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on 2 December 2005
I found descriptions of alien life in this book mostly incomprehensible. The interactions of the human colonials was fun and character development was done adequately. But unfortunately despite finishing the book I was very much left with the feeling of having missed out rather than having been drawn in. If only the descriptions of an alien ecology had been more accessible then I would have got much more from the experience.
All in all it was not worth reading unfortunately.
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on 13 June 2000
After reading this book I was not sure what the author was getting at, if anything. It is a complecated read, not easy by any means, and after I got 2/3 of the way through I was un sure what the point was. Near the end, and not to give anything away, I could not figure out if the whole book was not just a disjointed dream of some sort. Maybe that was the point. Who knows.
This is not to say that it was a bad book, just that it will not be for everyone.
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on 4 January 2001
I managed to read the first three chapters of this book in the hope that it would improve, but at that stage i decided to give up on it. I felt that too many concepts were introduced so early on that it was difficult to get a grasp of what on earth was going on, as the jargon became impenetrable. Maybe if you've read a lot of cyperpunk type SF you might be able to cope and get through and enjoy this novel, but i wasn't able to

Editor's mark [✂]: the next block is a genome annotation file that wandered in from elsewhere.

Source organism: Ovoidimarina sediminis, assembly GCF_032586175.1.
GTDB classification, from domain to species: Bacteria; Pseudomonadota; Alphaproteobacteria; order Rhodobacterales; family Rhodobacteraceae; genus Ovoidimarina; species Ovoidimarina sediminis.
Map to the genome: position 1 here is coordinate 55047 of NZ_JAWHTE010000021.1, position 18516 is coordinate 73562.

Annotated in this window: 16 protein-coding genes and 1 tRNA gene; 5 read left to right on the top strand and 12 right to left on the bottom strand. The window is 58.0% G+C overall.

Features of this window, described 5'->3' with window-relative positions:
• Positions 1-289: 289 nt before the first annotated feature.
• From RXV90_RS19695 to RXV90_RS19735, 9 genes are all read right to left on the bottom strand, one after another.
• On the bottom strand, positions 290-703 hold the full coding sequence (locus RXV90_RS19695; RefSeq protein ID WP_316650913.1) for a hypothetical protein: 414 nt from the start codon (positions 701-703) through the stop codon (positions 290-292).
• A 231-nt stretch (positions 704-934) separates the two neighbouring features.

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on 19 September 2000
I thoroughly enjoyed this book and was completely immersed in the world Tricia Sullivan created. Although it took me a good few pages to get into the story it was well worth it. I found myself completely wrapped up in the plot and giving excuses to stay in as I neared the climax of the story because I couldn't put it down. A very refreshing and much needed dose of vitamins to the genre of science fiction.
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on 12 October 2015
A good idea somewhat spoiled by unnecessary obscurity and, as with many 'modern' books, being over-long. Something of a struggle to get through and one is left with wondering if it was worth it.
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on 23 February 2000
Tricia's choice of names Calypso Deed, T'name etc etc gets the book off to a bad start, it feels like a 3rd grade english student essay. While you are waiting for the attack of the Xytlatsor Fuzzatt you miss the real beauty of this book. Trica as built not only her own world ecosystem etc but a completely model for life in the universe. It really gives and insight into a system "we could not possibly understand" if that makes sense. The sheer orginaility the biosystem becomes core to an excellent read, truwly worthy of the 1999 AC Clarke Award. While not as well written as Mr Clrake word there are some gems here that shine brighter under the correct light. And yes, I know I cannot spelll.